Returnil - Keeping Good Changes

Discussion in 'sandboxing & virtualization' started by ErikAlbert, Jun 21, 2007.

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  1. ErikAlbert

    ErikAlbert Registered Member

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    I have three partitions now :
    1. System Partition[C:] = Windows + FDISR + Returnil + Applications, but NO data.
    2. Data Partition[D:] = folders and personal data.
    3. Returnil[Z:]
    I know that Returnil has no influence on my data partition [D:] and any change is allowed and retained.

    Straight from the manual (Help) of Returnil :
    Is Virtual Drive = Virtual Partition ? If true, I suggest you change it in "Virtual Partition". It's confusing, when
    you start using different expressions for the same thing.

    I have the impression, that I do NOT need a Virtual Partition, because
    1. it seems to me, that Virtual Partition = folder "My Documents" AND
    2. my data is stored on another partition.
    Am I right about this ?

    Suppose I would have my data on my system partition [C:] like most users.
    1. When System Protection = ON, I have to store all my new data in the Virtual Partition, because I can't store it in the folder "My Documents" (including subfolders), otherwise I would lose it during the next reboot.
    2. To get the new data in the folder "My Documents", am I supposed to move it from Virtual Partition to the real folder "My Documents", while System Protection = OFF ?
    3. Or do I have to use my Virtual Partition as a replacement for the folder "My Documents" and not use the folder "My Documents" anymore.
    What does Returnil expect from users how to store their data ?

    Suppose I want to change a setting in a software on my system partition[C:]
    1. Turn System Protection OFF
    2. Change the setting
    3. Turn System Protection ON.
    Is that the only way to do it ?

    The manual doesn't say anything about this and frankly, I didn't learn anything from the manual, because everything is well explained on the screens of Returnil already.
    The manual is just a repetition of what is said on the screens and what users really need to know is NOT explained : how to keep the GOOD changes. :)
     
  2. Coldmoon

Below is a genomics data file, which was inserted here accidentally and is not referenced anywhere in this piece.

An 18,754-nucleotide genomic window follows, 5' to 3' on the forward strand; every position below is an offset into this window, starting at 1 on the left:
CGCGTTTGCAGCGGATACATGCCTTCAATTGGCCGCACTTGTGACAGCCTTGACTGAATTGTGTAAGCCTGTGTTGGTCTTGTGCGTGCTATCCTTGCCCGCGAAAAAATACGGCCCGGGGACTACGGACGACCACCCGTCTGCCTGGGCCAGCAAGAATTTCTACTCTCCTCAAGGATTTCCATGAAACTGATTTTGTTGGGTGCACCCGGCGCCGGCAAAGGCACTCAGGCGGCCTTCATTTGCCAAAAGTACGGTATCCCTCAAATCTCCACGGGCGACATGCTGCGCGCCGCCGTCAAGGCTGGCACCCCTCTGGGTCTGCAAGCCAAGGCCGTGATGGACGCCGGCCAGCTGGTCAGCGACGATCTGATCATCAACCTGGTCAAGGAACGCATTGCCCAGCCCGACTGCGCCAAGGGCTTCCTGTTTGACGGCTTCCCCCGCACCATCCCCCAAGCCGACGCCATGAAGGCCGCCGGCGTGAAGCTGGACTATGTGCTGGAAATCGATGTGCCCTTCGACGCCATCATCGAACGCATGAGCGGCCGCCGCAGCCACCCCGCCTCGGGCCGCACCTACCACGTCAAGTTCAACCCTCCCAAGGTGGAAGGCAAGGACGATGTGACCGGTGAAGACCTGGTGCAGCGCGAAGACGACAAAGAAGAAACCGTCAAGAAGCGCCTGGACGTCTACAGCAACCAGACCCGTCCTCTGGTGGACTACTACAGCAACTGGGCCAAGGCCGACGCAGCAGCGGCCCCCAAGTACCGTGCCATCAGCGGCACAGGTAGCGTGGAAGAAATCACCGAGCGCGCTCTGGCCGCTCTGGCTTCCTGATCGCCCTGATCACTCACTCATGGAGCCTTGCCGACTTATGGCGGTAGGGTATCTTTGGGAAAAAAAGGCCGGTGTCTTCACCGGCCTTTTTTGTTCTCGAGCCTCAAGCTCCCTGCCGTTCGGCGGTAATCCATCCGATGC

Coldmoon Returnil Moderator

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    Hi Erik,
    Yes you are correct and its noted for a future update to the manual

    Yes, you do not need to use a VP with RVS. Most of our Asian users have a similar configuration. The VP was added as a convenience for those who may be partition deficient as it were...

    The short answer here is "however they deem is best for them". A longer answer would be that you do not have to save your data within the VP to use RVS, but if you want to save data while the protection is ON, you need to choose an available alternate partition, whether this be D:\[DATA], external drive, or the VP is best determined by the user.

    No, but is one way to accomplish your goal. The best way is to alter your application default preference save directories to your D:\[DATA] drive. This also includes AV/AS/AM/etc signature updates.
     
  3. Riverrun

    Riverrun Registered Member

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    Hi Erik.

    I've given 199Mb to the VP because I think that it could come in handy in the future for storing sensitive information.

    If I understand correctly, the VP can be both password protected and hidden and might prove to be an ideal hiding place for vital data items.
     
  4. Peter2150

    Peter2150 Global Moderator

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    Yes, indirectly. You do have to password protect the GUI, but you also have to be sure you uncheck the mount partition at windows boot, other wise it will be there for the world to see.

    Pete
     
  5. innerpeace

    innerpeace Registered Member

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    I'm one of the unfortunate souls who has yet to create a data partition. Could someone please clarify these questions, especially 2). Thanks
     
  6. ErikAlbert

    ErikAlbert Registered Member

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    OK. Creating a VP and make it password-protected is the EASY part of Returnil. That's not the problem.
    System Protection = ON is supposed to protect your SYSTEM partition, but you need to edit and add new data also and most people have EVERYTHING on one harddisk and one partition [C:].